To ensure users’ investment, you need to know what users are adding to the product, which will increase their chances of returning. It’s a good practice to always be on the look out for simple ways to make users add small investments into the product, thus invoking a recurring, or rather a reciprocal improvement. With every investment, though, you should run a reality check: Do people use the product as intended?

Why habit-forming is so important for investors

I know. This is quite a long story. But so far, we have only glimpsed at what the steps are to making habit-forming products and what the benefits are to an investor, as opposed to other non habit-forming products.

Before finishing off, I think it’s worth taking a closer look at the benefits of a habit-forming product to an investor.

Benefits of habit-forming to investors

If you’re into Lean Methodology, this will work like a charm for you. All in all, the considerations we went through regarding the process of forming a habit will help your team design and produce an early prototype that has the potential to get users to behave in certain ways.

Following its logic and getting through its steps has an interesting side effect, too. It will help you see through possible weaknesses in the product’s ability to keep users engaged. This also means that you can deduce the features that actually facilitate desired behaviors and make improvements accordingly.

So, to cut a long story short, this whole process will greatly reduce your waste. While this is great news for an entrepreneur, it’s even more important from the investor’s standpoint. Knowing that you can operate with minimum waste, can let you get creative with your investments, maximizing your effect on their runway, and with better capital efficiency. This will also provide some leeway for a few more pivots, should you need them.

So, now, instead of just having an investment with potential, you have an investment with substantially mitigated risk and better chances of an extended runway. That should be good enough to sustain a few pivots, and minimal waste which prevents your reputation as an investor from passing you by, as none the wiser.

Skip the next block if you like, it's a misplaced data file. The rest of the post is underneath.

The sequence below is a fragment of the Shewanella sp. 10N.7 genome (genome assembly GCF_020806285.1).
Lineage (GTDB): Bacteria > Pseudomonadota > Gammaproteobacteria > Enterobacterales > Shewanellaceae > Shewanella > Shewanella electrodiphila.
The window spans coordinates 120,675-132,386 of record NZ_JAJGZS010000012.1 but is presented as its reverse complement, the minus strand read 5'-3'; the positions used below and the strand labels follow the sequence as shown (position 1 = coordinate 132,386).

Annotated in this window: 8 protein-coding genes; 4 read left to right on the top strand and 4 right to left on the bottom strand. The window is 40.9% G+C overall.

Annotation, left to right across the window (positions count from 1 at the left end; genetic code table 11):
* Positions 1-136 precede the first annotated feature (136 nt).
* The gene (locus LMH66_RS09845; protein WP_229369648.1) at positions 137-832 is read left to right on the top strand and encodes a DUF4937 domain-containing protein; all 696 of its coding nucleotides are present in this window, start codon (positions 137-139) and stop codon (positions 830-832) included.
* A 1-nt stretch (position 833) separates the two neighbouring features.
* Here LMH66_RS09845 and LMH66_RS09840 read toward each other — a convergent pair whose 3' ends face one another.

What’s next? Invest!

Well, it’s quite straightforward. If you were looking for a TL;DR section, here it goes.
Next time you come up against an investment opportunity involving a digital product or SaaS and you want to actively help pave the way to success, keep this shortlist of considerations in mind:

  • Find out whether the product or service is a habit-forming one
  • Identify the features that define it as habit-forming
  • Identify the behaviors that occur as a result of these features
  • Use these behaviors to modify the product, so that it can influence more users to take desired actions
  • Use this process to gradually fulfill a market segment
  • Then, use the same process with different interfaces to fulfill adjacent or otherwise different market segments. Use it even to identify threats to your existing solution

This entire process will lead to new opportunities for you to form habits. Which actually means new business opportunities, all through transformative behavior! In short, you can’t lose!

P.S. Thanks for tuning in to this special three-part exploration of what I consider a vital topic for modern investors. I hope it has helped you determine a more accurate course of action next time you’re on the look out for investment opportunities.


Panagiotis Sarantopoulos Panagiotis Sarantopoulos

Studied Science of Computing at the University of Huddersfield in UK, specialising in Animation for Multimedia Systems. He has worked as a Multimedia Author for IBM Hellas and as an Adobe Certified Instructor and Support Technician for Adobe Systems software at Anodos SA. He has also worked at various Advertising Agencies, as a Web/ActionScript developer.